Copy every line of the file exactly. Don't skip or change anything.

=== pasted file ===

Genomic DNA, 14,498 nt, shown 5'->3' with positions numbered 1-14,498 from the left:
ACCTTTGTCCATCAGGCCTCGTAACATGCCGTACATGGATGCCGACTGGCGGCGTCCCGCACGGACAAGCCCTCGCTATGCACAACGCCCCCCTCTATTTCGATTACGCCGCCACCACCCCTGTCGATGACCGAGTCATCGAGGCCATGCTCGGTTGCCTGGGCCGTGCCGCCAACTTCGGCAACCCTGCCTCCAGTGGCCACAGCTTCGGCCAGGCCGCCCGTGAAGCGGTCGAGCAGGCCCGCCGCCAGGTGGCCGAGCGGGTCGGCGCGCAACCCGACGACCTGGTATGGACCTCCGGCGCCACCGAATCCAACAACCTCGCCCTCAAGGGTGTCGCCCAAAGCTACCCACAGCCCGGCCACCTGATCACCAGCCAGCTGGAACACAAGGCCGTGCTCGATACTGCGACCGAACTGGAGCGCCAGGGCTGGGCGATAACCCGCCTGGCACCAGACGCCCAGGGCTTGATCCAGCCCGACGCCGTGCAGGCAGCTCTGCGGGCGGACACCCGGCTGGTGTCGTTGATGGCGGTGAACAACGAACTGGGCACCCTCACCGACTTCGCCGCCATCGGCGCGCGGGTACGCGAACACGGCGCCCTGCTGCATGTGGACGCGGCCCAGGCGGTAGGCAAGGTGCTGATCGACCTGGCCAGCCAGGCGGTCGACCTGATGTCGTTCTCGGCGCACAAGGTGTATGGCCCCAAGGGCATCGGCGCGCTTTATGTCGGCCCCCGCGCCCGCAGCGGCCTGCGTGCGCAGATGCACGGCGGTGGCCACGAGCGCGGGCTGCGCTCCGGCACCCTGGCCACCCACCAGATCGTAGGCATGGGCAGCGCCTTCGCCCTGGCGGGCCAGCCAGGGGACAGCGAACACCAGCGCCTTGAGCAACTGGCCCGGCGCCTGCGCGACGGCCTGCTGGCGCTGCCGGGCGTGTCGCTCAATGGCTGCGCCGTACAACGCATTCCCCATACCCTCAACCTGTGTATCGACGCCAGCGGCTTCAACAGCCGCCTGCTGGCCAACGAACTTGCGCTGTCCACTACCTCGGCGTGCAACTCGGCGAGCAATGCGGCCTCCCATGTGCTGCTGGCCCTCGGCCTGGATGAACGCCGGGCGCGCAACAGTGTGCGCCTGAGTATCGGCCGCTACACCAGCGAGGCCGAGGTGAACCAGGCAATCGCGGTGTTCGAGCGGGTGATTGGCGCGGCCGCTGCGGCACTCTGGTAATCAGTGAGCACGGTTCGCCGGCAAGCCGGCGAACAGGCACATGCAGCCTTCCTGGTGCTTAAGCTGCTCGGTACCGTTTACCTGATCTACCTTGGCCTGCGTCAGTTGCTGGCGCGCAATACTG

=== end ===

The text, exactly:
Genomic DNA, 14,498 nt, shown 5'->3' with positions numbered 1-14,498 from the left:
ACCTTTGTCCATCAGGCCTCGTAACATGCCGTACATGGATGCCGACTGGCGGCGTCCCGCACGGACAAGCCCTCGCTATGCACAACGCCCCCCTCTATTTCGATTACGCCGCCACCACCCCTGTCGATGACCGAGTCATCGAGGCCATGCTCGGTTGCCTGGGCCGTGCCGCCAACTTCGGCAACCCTGCCTCCAGTGGCCACAGCTTCGGCCAGGCCGCCCGTGAAGCGGTCGAGCAGGCCCGCCGCCAGGTGGCCGAGCGGGTCGGCGCGCAACCCGACGACCTGGTATGGACCTCCGGCGCCACCGAATCCAACAACCTCGCCCTCAAGGGTGTCGCCCAAAGCTACCCACAGCCCGGCCACCTGATCACCAGCCAGCTGGAACACAAGGCCGTGCTCGATACTGCGACCGAACTGGAGCGCCAGGGCTGGGCGATAACCCGCCTGGCACCAGACGCCCAGGGCTTGATCCAGCCCGACGCCGTGCAGGCAGCTCTGCGGGCGGACACCCGGCTGGTGTCGTTGATGGCGGTGAACAACGAACTGGGCACCCTCACCGACTTCGCCGCCATCGGCGCGCGGGTACGCGAACACGGCGCCCTGCTGCATGTGGACGCGGCCCAGGCGGTAGGCAAGGTGCTGATCGACCTGGCCAGCCAGGCGGTCGACCTGATGTCGTTCTCGGCGCACAAGGTGTATGGCCCCAAGGGCATCGGCGCGCTTTATGTCGGCCCCCGCGCCCGCAGCGGCCTGCGTGCGCAGATGCACGGCGGTGGCCACGAGCGCGGGCTGCGCTCCGGCACCCTGGCCACCCACCAGATCGTAGGCATGGGCAGCGCCTTCGCCCTGGCGGGCCAGCCAGGGGACAGCGAACACCAGCGCCTTGAGCAACTGGCCCGGCGCCTGCGCGACGGCCTGCTGGCGCTGCCGGGCGTGTCGCTCAATGGCTGCGCCGTACAACGCATTCCCCATACCCTCAACCTGTGTATCGACGCCAGCGGCTTCAACAGCCGCCTGCTGGCCAACGAACTTGCGCTGTCCACTACCTCGGCGTGCAACTCGGCGAGCAATGCGGCCTCCCATGTGCTGCTGGCCCTCGGCCTGGATGAACGCCGGGCGCGCAACAGTGTGCGCCTGAGTATCGGCCGCTACACCAGCGAGGCCGAGGTGAACCAGGCAATCGCGGTGTTCGAGCGGGTGATTGGCGCGGCCGCTGCGGCACTCTGGTAATCAGTGAGCACGGTTCGCCGGCAAGCCGGCGAACAGGCACATGCAGCCTTCCTGGTGCTTAAGCTGCTCGGTACCGTTTACCTGATCTACCTTGGCCTGCGTCAGTTGCTGGCGCGCAATACTG